Nestled within the Weminuche Wilderness in Colorado and located at the top of a rise behind beautiful Emerald Lake sits three properties that, until now, were a threat to the designated wilderness around them. Thanks to our supporters, The Wilderness Land Trust now owns these properties and they are no longer in danger of being developed and disrupting this pristine wilderness area. Instead, they will be enjoyed in their natural state for generations to come.
The three linked properties that hover above Emerald Lake started as mining claims and total 27 acres.
The Weminuche is Colorado’s largest designated wilderness and is named after one of the federally recognized tribes of the Ute Nation, now known as the Ute Mountain Ute Tribe (Ute Mountain is sacred to the Ute people). The Weminuche is so large that it is divided in two by the Durango to Silverton Scenic Railway and 50 miles of the Continental Divide. Designated in 1975, it is such an iconic and romantic landscape that Congress expanded it twice – in 1980 and 1995.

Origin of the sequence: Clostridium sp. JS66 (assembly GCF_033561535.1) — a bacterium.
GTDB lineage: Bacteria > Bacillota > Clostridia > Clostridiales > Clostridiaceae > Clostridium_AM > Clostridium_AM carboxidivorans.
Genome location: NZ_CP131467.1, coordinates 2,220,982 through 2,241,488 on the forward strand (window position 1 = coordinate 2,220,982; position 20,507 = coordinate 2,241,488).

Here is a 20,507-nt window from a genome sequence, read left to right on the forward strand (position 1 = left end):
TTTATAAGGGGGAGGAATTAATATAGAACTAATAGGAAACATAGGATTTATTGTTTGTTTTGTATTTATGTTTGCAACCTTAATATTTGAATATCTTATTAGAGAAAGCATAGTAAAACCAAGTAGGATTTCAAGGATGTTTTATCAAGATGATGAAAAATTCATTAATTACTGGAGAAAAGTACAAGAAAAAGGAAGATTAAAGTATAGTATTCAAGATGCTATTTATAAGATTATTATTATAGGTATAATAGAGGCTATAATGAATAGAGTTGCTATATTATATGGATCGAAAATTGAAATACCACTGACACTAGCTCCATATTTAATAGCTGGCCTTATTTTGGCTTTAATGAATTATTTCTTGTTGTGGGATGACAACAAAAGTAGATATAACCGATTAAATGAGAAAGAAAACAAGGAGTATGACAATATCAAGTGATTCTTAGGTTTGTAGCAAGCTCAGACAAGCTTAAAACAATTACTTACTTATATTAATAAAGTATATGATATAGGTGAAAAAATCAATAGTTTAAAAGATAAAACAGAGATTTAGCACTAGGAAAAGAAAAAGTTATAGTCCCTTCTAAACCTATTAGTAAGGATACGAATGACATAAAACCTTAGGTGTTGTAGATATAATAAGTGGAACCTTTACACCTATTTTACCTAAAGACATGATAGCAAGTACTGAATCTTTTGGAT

This is the happy ending. But where did it begin? We started working with the prior owners more than a decade ago. The Emerald Lake properties were owned by a couple with deep roots over several generations in southwest Colorado. At one time, the owners worked the land by herding cattle in order to help pay for college. When it came time to sell, they were very happy to see their legacy help fill in the gaps in the Weminuche. To us, our work is about more than closing the deal. We get to know landowners and they believe in our mission and trust our organization and process.
Hiking the Weminuche Wilderness to Emerald Lake
The Trust inspects every property it acquires to see what’s on it and make sure it’s environmentally clean, or that we can handle the contamination we find. I love this part of the job the most, because even though it means driving 20 miles up a Forest Service road, I have the pure pleasure of hiking eight miles into this beautiful wilderness to see the property. And as an ambassador to wilderness protection, I spread the news of our acquisition to three different parties of hikers and backpackers along the way.
We will now take on the multi-year work to transfer this land to federal ownership and put another piece in the puzzle to help complete the Weminuche Wilderness. On to the next project!
Story by Reid Haughey, Intermountain Program Director